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Eur J Immunol. 2007 Nov;37(11):3155-63.

IL-21 regulates experimental colitis by modulating the balance between Treg and Th17 cells.

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Division of Gastroenterology, University of Rome Tor Vergata, Rome, Italy.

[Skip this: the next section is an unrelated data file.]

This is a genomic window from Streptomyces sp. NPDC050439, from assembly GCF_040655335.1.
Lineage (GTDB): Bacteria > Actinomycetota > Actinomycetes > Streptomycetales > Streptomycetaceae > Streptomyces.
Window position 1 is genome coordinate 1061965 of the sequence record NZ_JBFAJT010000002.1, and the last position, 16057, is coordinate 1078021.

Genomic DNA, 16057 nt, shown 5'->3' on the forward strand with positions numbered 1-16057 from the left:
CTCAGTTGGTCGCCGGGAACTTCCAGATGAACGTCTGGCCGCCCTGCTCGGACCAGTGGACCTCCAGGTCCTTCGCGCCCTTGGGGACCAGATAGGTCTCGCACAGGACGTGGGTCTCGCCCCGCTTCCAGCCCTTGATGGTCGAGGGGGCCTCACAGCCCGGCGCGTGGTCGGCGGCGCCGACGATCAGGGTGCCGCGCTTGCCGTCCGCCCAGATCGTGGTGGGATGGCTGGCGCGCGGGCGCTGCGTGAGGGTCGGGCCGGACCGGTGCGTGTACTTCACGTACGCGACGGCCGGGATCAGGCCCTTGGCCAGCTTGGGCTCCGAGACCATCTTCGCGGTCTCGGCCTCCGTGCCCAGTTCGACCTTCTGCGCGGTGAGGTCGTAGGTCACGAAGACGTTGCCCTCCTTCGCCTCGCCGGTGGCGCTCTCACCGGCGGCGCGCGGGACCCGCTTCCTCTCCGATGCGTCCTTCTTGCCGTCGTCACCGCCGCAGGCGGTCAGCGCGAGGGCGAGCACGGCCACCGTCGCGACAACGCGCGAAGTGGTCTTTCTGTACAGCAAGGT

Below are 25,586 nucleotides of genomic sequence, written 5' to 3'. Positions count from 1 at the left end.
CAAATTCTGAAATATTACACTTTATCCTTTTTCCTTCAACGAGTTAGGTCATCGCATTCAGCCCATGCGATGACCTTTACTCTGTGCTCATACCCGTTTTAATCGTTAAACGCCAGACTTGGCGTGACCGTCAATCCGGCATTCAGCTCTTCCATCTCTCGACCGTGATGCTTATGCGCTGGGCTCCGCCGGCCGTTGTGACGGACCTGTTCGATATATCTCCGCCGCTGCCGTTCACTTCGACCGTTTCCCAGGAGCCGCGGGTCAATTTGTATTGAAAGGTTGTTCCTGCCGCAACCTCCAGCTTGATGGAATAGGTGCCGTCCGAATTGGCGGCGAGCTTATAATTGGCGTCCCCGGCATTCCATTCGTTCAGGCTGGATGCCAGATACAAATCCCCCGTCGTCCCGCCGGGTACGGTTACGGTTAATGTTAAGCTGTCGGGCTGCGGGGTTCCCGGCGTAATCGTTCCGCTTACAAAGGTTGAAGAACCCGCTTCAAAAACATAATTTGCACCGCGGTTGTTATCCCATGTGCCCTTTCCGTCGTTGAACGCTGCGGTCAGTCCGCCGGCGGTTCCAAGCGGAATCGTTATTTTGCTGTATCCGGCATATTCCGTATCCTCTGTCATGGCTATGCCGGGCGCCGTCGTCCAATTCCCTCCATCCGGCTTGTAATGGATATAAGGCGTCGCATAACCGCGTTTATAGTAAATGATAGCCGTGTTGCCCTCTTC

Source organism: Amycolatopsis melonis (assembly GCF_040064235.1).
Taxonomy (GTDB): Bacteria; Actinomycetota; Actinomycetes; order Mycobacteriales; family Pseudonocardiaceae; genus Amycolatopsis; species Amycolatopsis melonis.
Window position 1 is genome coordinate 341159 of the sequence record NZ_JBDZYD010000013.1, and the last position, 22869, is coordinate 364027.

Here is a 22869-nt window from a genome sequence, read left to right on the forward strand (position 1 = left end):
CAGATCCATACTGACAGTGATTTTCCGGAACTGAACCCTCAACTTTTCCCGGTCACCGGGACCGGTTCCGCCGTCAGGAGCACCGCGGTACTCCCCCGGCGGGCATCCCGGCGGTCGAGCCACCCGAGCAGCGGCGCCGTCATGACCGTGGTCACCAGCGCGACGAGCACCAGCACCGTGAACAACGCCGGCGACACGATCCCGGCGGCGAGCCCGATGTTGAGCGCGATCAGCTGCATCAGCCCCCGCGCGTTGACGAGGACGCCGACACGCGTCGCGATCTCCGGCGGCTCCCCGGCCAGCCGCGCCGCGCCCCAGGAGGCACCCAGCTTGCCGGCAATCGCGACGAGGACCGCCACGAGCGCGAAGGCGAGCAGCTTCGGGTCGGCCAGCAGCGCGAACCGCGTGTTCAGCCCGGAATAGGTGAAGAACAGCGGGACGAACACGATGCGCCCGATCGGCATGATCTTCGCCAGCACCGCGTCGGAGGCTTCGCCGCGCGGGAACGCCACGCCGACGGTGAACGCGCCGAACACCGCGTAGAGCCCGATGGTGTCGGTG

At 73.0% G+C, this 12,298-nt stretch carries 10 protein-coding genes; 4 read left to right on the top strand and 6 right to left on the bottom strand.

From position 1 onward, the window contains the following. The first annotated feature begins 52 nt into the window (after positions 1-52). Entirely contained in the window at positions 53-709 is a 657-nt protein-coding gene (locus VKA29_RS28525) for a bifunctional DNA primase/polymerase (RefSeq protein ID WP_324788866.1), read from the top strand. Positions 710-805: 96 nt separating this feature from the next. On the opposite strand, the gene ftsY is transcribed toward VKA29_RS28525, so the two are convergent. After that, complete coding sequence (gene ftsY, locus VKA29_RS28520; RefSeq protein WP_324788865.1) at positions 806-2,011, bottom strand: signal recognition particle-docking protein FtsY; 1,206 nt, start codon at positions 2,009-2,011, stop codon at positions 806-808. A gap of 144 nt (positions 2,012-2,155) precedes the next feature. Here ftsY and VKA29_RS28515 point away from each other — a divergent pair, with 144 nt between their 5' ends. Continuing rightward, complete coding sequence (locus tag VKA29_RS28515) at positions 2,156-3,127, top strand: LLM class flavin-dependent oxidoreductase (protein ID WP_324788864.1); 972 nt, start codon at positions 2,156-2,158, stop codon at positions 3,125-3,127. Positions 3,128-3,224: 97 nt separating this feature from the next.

Regulatory T (T(reg)) cells play a key role in the maintenance of the immune system homeostasis. T(reg) cells can be generated in the periphery under control of TGF-beta, a cytokine involved in the negative control of the immune system. However, TGF-beta cooperates with IL-6 in the generation of Th17 cells, a novel class of effector cells involved in numerous inflammatory diseases, including colitis. Therefore, TGF-beta emerges as a mediator of both anti-inflammatory and pro-inflammatory processes, depending on the local cytokine milieu. Here we demonstrate that IL-21, a type-1 cytokine produced by T cells and involved in the pathogenesis of immune-mediated diseases, prevents the TGF-beta-dependent expression of FoxP3, the master regulator of T(reg) cell commitment, and the induction of suppressive capacity in naive CD4(+) T cells, while promoting the differentiation of Th17 cells. In vivo, CD4(+) naive T cells activated in the presence of TGF-beta and IL-21 failed to suppress colitis while inducing an inflammatory response characterized by high levels of IL-17 and RORgammat, the transcription factor expressed by Th17 cells. Therefore, IL-21 emerges as a key modulator of TGF-beta signaling, leading to the reciprocal differentiation of T(reg) and Th17 cells.

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